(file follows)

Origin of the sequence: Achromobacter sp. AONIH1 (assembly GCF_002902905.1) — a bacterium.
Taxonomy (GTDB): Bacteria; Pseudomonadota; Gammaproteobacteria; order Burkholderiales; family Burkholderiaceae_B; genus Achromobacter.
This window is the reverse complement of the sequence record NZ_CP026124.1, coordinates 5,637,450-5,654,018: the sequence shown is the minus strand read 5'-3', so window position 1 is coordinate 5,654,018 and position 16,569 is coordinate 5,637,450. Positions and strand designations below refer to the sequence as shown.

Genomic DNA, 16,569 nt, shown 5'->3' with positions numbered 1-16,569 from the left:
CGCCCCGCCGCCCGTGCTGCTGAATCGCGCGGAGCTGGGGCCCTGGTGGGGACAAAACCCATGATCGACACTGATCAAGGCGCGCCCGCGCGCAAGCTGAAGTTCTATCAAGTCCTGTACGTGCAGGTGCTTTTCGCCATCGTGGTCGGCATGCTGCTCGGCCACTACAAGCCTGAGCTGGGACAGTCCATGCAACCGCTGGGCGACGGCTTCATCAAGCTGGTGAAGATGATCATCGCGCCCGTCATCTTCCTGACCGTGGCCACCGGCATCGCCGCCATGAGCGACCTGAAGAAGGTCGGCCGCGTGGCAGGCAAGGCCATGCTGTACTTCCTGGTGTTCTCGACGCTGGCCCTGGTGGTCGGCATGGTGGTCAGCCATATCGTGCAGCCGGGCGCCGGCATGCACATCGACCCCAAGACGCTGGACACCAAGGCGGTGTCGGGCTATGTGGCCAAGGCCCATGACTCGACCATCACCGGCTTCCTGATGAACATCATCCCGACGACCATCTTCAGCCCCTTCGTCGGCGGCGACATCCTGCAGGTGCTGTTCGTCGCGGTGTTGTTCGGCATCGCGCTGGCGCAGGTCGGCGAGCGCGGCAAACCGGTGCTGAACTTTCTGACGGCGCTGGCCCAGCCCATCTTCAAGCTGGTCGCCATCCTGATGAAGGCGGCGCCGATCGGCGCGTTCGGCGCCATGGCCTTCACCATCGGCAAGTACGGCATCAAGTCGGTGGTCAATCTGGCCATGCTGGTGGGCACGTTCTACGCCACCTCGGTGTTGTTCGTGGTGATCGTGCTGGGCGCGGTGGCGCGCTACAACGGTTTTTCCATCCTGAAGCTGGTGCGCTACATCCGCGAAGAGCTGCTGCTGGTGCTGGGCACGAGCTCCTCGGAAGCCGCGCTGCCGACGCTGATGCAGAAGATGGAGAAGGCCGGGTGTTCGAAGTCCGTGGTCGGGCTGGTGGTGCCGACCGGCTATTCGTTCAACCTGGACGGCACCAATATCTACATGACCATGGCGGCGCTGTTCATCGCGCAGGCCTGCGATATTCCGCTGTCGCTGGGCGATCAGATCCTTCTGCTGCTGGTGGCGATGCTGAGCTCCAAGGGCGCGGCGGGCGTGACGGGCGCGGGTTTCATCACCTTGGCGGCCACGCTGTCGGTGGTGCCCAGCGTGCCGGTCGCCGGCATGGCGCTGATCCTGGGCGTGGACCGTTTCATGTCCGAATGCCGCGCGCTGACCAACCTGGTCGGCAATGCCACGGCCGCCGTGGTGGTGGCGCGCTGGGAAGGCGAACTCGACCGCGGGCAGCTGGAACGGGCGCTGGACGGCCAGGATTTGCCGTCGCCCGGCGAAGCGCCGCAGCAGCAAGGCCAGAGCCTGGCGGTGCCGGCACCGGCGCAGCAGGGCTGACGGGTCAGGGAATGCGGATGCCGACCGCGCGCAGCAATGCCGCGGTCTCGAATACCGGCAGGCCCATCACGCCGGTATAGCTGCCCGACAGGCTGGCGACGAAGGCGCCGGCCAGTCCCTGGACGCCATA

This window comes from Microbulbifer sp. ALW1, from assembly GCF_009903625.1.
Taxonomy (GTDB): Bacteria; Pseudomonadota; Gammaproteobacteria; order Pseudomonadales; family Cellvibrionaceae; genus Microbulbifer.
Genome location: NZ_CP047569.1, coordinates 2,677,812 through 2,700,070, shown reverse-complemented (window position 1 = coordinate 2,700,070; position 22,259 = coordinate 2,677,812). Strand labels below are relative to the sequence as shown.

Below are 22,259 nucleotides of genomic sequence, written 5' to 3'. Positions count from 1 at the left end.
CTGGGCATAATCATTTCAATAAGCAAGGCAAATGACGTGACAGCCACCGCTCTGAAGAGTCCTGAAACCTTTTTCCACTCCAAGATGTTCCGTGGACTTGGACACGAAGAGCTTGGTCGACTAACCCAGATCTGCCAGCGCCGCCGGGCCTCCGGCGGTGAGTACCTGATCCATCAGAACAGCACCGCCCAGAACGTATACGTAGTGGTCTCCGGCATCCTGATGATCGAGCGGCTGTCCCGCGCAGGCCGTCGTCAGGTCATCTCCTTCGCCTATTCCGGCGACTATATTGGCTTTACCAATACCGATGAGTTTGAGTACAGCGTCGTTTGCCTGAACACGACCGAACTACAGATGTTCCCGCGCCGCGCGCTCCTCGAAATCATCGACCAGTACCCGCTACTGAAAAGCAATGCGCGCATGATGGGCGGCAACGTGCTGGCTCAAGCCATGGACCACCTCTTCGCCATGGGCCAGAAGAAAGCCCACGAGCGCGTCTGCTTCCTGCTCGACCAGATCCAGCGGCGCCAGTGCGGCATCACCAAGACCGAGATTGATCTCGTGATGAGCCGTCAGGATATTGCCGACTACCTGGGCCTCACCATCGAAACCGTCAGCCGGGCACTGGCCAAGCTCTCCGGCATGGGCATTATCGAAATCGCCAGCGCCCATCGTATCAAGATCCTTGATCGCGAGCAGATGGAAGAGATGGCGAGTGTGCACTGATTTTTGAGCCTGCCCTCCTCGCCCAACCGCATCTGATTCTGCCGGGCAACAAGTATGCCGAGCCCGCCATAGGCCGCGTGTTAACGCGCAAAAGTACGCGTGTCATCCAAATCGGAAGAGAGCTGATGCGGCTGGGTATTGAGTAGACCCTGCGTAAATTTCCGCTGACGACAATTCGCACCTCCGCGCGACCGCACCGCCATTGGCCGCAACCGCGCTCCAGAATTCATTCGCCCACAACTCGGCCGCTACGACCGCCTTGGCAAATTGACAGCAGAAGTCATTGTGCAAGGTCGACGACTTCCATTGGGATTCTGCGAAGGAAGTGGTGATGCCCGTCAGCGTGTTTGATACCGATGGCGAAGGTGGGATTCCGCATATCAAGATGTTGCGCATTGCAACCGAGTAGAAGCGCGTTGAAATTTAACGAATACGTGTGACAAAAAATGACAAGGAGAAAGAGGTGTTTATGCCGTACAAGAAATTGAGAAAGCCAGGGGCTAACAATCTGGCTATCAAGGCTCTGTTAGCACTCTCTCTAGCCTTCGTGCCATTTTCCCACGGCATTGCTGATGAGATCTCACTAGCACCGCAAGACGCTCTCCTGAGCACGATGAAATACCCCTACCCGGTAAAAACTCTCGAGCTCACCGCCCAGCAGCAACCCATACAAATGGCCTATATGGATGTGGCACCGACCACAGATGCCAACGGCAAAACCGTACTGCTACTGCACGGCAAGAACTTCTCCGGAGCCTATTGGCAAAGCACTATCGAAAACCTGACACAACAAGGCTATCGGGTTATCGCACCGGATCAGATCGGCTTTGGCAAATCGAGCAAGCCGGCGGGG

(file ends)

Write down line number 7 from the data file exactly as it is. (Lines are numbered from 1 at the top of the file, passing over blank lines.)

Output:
Taxonomy (GTDB): Bacteria; Pseudomonadota; Gammaproteobacteria; order Pseudomonadales; family Cellvibrionaceae; genus Microbulbifer.